Accommodation: St Christopher’s Hostel [ After loving our stay at this hostel chain in London, we chose this hostel again in Berlin. Just like before, it did not disappoint. With locations all over Europe, this hostel provides hotel-like services with budget-friendly prices. ]
Pretty cool: East Side Gallery, which is the section of the Berlin Wall that has been transformed into a nearly mile-long art gallery. It is located in Friedrichshain-Kreuzberg, an artistic neighborhood filled with restaurants, bars and boutiques. This area is known for having superb brunch spots as well.
Don’t miss it: SANDEMANs New Europe’s Free Walking Tour. This three-hour tour is heavily focused on the World War II and post-WWII communist eras of German history. It’s an efficient way to visit the major historical sites, such as Brandenburg Gate, Hitler’s Bunker, Checkpoint Charlie, The Memorial to the Murdered Jews of Europe and the Berlin Wall. While waiting for the tour to begin [ at Brandenburg Gate ], you will see the Bundestag, Germany’s parliament building. Due to high security screening, the tour will not take you inside. However, I highly recommend a visit. The admission is free, but tickets must be reserved online in advance [ I recommend five to seven days ]. The architecture is interesting, the self-guided audio tour is informative, and the 360-degree views of the city are spectacular.
Wish I had more time for: Six nights in Berlin was the perfect amount of time. It even allowed for day trips to Dresden, a city about 2 1/2 hours south of Berlin that has been completely rebuilt following severe bombing in World War II, and Oranienburg, a town about 30 minutes north of Berlin where the Sachsenhausen Concentration Camp is located. I highly recommend a visit to the former concentration camp, which has been turned into a memorial and museum.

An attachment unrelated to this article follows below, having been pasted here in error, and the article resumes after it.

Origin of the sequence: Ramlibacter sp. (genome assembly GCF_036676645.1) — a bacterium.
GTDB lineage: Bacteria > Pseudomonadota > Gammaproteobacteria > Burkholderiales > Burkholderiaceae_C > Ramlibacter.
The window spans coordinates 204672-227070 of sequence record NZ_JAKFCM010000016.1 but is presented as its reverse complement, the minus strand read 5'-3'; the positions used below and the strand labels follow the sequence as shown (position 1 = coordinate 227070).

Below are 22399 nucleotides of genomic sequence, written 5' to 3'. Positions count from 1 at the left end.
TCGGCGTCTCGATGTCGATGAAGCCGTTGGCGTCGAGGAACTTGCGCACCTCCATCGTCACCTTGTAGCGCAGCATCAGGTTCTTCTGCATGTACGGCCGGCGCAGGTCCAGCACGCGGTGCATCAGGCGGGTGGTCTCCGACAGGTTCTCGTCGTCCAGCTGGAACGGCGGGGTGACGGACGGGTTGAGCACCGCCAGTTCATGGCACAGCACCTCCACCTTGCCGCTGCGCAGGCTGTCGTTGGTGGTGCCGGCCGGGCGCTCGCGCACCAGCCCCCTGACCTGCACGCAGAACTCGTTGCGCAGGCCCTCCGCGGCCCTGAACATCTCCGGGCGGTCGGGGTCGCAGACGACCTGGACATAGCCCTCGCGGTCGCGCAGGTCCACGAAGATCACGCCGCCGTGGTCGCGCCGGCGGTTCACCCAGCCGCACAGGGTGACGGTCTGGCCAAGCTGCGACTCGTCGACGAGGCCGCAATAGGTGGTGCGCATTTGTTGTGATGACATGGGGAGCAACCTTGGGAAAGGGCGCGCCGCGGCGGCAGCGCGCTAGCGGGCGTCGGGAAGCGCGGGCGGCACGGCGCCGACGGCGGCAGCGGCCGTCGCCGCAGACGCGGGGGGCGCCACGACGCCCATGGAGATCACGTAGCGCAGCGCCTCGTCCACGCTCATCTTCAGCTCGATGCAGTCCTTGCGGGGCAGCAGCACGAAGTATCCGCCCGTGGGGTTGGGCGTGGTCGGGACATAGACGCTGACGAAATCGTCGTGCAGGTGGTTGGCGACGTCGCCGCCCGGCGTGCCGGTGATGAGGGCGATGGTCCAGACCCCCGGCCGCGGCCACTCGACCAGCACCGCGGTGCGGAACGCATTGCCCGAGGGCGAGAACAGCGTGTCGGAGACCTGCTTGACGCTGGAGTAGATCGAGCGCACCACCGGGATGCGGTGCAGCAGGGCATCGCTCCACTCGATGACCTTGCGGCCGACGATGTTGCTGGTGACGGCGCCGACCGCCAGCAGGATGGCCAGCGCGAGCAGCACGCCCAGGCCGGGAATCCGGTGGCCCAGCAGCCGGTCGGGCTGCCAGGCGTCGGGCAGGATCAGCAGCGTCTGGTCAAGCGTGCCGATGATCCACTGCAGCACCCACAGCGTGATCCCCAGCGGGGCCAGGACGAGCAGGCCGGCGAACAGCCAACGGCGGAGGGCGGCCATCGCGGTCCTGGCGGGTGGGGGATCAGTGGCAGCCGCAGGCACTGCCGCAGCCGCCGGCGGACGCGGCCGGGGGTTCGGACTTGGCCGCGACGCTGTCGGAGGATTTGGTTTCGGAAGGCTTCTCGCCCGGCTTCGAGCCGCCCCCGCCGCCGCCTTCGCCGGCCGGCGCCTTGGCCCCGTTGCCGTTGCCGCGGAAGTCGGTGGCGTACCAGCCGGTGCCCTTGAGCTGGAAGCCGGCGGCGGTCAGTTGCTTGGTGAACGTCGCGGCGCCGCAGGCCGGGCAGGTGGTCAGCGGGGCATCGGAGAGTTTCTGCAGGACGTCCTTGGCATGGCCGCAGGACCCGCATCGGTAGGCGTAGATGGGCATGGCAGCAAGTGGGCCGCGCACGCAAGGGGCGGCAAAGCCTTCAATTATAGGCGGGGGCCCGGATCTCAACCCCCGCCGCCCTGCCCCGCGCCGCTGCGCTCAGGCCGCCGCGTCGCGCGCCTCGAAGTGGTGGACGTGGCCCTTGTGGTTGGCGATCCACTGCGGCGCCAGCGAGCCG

Must try food/drink: Käsespätzle [ mac and cheese topped with fried onions ], schnitzel [ fried veal ], bratwurst and radler [ beer mixed with lemonade ]. Grab a bratwurst and beer at Prater Garten, Berlin’s oldest biergarten. Then, have a more formal German meal at Schwarzwaldstuben, an authentic German restaurant in the city center. Afterwards, walk down the street to Weinerei, which becomes a “pay-what-you-can” wine bar after 8PM [ 20:00 hour ].
Here’s a hint: The trains/subways/trams are efficient, inexpensive, easy to use, and frequent. Also, dress appropriately for the weather, as most restaurants/cafes/hostels do not have air conditioning. Open windows don’t do much when it is nearly 100 degrees Fahrenheit [ 37 degrees Celsius ] in August.
[ Next stop ]: Four-hour train to Prague, Czech Republic.
Visited Berlin, Dresden or Oranienburg before? Tell me about your experience here.
[ Follow the adventure to Prague ]